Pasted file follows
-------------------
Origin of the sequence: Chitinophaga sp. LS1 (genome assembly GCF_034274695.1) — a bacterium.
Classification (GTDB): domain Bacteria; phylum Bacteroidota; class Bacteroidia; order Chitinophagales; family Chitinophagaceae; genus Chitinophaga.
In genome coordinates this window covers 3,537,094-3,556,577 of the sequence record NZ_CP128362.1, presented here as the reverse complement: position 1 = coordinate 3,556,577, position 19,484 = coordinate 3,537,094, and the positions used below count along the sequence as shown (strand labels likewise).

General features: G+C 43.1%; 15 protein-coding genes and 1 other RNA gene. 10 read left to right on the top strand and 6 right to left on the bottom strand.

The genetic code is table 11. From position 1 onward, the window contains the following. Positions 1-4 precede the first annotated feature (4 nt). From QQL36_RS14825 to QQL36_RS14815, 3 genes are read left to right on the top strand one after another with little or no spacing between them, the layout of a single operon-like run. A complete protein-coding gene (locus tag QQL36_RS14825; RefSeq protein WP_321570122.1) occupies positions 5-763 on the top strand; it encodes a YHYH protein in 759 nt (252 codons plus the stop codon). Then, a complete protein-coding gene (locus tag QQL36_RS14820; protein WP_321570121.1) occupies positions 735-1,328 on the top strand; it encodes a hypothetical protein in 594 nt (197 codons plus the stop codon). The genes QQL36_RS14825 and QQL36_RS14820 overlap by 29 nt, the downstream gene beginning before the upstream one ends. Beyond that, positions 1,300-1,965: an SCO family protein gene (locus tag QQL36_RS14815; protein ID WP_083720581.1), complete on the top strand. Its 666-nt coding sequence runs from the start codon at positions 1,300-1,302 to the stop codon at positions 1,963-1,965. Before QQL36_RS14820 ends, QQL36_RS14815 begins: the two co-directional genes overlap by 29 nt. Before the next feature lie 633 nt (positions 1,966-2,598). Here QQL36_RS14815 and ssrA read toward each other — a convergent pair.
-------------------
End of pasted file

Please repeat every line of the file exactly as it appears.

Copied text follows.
Origin of the sequence: Chitinophaga sp. LS1 (genome assembly GCF_034274695.1) — a bacterium.
Classification (GTDB): domain Bacteria; phylum Bacteroidota; class Bacteroidia; order Chitinophagales; family Chitinophagaceae; genus Chitinophaga.
In genome coordinates this window covers 3,537,094-3,556,577 of the sequence record NZ_CP128362.1, presented here as the reverse complement: position 1 = coordinate 3,556,577, position 19,484 = coordinate 3,537,094, and the positions used below count along the sequence as shown (strand labels likewise).

General features: G+C 43.1%; 15 protein-coding genes and 1 other RNA gene. 10 read left to right on the top strand and 6 right to left on the bottom strand.

The genetic code is table 11. From position 1 onward, the window contains the following. Positions 1-4 precede the first annotated feature (4 nt). From QQL36_RS14825 to QQL36_RS14815, 3 genes are read left to right on the top strand one after another with little or no spacing between them, the layout of a single operon-like run. A complete protein-coding gene (locus tag QQL36_RS14825; RefSeq protein WP_321570122.1) occupies positions 5-763 on the top strand; it encodes a YHYH protein in 759 nt (252 codons plus the stop codon). Then, a complete protein-coding gene (locus tag QQL36_RS14820; protein WP_321570121.1) occupies positions 735-1,328 on the top strand; it encodes a hypothetical protein in 594 nt (197 codons plus the stop codon). The genes QQL36_RS14825 and QQL36_RS14820 overlap by 29 nt, the downstream gene beginning before the upstream one ends. Beyond that, positions 1,300-1,965: an SCO family protein gene (locus tag QQL36_RS14815; protein ID WP_083720581.1), complete on the top strand. Its 666-nt coding sequence runs from the start codon at positions 1,300-1,302 to the stop codon at positions 1,963-1,965. Before QQL36_RS14820 ends, QQL36_RS14815 begins: the two co-directional genes overlap by 29 nt. Before the next feature lie 633 nt (positions 1,966-2,598). Here QQL36_RS14815 and ssrA read toward each other — a convergent pair.